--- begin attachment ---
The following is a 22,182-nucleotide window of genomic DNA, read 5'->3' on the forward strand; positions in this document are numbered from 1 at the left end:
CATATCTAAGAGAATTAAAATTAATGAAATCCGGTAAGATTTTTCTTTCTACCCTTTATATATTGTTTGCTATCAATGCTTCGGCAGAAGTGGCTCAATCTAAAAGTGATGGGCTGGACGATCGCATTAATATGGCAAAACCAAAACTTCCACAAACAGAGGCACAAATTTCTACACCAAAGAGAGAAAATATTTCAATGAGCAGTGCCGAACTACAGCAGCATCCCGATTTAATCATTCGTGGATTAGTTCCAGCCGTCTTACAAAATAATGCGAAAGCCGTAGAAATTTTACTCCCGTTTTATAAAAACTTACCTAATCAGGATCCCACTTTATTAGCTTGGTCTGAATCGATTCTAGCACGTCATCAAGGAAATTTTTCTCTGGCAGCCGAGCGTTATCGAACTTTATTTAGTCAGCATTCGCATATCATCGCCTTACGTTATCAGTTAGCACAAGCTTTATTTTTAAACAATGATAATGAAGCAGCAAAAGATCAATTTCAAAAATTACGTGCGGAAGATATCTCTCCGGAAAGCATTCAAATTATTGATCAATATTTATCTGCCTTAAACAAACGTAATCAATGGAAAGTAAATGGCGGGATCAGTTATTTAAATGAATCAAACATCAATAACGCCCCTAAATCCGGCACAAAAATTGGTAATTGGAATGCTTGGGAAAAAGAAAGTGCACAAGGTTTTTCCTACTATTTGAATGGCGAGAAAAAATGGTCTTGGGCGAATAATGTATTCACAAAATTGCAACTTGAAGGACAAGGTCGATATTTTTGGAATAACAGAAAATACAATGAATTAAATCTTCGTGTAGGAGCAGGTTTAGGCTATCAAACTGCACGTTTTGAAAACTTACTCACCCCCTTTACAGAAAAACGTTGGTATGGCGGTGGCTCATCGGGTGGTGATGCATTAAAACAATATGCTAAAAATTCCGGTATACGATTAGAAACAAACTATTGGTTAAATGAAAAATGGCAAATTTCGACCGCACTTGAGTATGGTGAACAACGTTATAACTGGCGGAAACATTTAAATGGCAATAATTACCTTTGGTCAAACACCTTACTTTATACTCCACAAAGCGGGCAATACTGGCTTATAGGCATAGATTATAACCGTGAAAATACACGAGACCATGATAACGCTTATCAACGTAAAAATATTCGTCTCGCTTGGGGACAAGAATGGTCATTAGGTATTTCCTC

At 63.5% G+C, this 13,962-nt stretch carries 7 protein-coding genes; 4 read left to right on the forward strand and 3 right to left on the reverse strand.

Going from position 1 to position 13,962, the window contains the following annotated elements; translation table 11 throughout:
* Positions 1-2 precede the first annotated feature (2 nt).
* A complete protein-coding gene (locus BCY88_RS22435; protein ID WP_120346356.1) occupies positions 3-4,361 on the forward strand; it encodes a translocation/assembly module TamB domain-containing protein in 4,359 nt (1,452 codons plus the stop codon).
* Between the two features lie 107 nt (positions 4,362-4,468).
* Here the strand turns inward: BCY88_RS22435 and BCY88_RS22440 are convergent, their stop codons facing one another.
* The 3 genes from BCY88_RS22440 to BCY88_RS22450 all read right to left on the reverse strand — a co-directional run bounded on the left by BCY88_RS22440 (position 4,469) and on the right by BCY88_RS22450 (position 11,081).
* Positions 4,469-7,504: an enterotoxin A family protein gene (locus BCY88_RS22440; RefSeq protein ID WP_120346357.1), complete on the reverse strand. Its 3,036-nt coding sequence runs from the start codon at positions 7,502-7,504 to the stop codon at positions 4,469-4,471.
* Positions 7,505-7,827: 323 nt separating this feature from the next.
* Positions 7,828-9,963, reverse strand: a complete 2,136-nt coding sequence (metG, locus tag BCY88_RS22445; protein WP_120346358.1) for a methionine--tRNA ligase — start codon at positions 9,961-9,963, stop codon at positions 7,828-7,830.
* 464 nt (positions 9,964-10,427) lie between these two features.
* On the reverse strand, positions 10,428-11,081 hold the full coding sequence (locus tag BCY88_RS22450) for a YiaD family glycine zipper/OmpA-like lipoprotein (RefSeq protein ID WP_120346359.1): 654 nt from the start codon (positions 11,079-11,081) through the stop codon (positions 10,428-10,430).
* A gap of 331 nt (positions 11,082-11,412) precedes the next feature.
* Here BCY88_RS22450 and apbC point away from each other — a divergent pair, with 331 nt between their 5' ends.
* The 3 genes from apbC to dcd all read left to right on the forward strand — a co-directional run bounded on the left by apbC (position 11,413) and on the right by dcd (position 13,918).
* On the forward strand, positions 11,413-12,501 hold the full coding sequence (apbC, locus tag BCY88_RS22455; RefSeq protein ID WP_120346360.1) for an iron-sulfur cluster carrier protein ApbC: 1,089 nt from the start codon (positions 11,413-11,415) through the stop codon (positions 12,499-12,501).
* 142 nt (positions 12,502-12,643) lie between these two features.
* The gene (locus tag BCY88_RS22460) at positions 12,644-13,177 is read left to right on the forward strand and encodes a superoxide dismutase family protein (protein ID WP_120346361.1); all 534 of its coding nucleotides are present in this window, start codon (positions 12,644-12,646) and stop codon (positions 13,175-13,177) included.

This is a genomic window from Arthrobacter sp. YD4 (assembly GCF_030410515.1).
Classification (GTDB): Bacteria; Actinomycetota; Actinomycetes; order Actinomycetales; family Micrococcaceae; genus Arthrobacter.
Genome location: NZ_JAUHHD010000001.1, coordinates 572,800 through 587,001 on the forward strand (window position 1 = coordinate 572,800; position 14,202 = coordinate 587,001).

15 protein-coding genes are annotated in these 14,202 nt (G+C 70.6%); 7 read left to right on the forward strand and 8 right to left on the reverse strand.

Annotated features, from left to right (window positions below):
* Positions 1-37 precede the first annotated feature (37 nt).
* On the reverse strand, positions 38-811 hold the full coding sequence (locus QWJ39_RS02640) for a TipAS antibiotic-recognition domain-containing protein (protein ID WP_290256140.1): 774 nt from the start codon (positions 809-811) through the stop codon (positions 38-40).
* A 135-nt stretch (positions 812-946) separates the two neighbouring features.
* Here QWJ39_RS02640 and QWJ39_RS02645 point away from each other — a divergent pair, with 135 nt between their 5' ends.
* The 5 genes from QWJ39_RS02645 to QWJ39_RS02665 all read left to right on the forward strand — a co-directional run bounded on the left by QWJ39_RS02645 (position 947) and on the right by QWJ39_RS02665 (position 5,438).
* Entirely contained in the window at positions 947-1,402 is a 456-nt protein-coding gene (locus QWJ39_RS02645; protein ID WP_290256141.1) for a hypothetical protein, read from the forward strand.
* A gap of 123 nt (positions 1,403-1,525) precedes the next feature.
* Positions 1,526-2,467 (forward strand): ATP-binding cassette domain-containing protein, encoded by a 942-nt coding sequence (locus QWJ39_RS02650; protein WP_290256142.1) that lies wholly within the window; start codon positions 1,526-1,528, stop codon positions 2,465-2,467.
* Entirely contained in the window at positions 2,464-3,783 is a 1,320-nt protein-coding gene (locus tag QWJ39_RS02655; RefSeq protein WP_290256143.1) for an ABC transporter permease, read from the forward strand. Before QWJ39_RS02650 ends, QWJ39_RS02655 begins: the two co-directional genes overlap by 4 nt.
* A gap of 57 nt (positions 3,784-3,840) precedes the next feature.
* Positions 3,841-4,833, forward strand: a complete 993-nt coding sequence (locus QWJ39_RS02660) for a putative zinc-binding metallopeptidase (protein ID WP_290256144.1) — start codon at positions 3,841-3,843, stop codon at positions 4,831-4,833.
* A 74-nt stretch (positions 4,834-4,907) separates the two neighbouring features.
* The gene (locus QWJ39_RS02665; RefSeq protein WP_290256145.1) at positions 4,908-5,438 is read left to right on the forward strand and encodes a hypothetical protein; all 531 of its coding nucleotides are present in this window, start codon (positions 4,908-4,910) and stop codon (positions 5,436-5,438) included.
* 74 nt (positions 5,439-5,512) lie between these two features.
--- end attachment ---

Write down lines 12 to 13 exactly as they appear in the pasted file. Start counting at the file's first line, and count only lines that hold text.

* Positions 7,828-9,963, reverse strand: a complete 2,136-nt coding sequence (metG, locus tag BCY88_RS22445; protein WP_120346358.1) for a methionine--tRNA ligase — start codon at positions 9,961-9,963, stop codon at positions 7,828-7,830.
* 464 nt (positions 9,964-10,427) lie between these two features.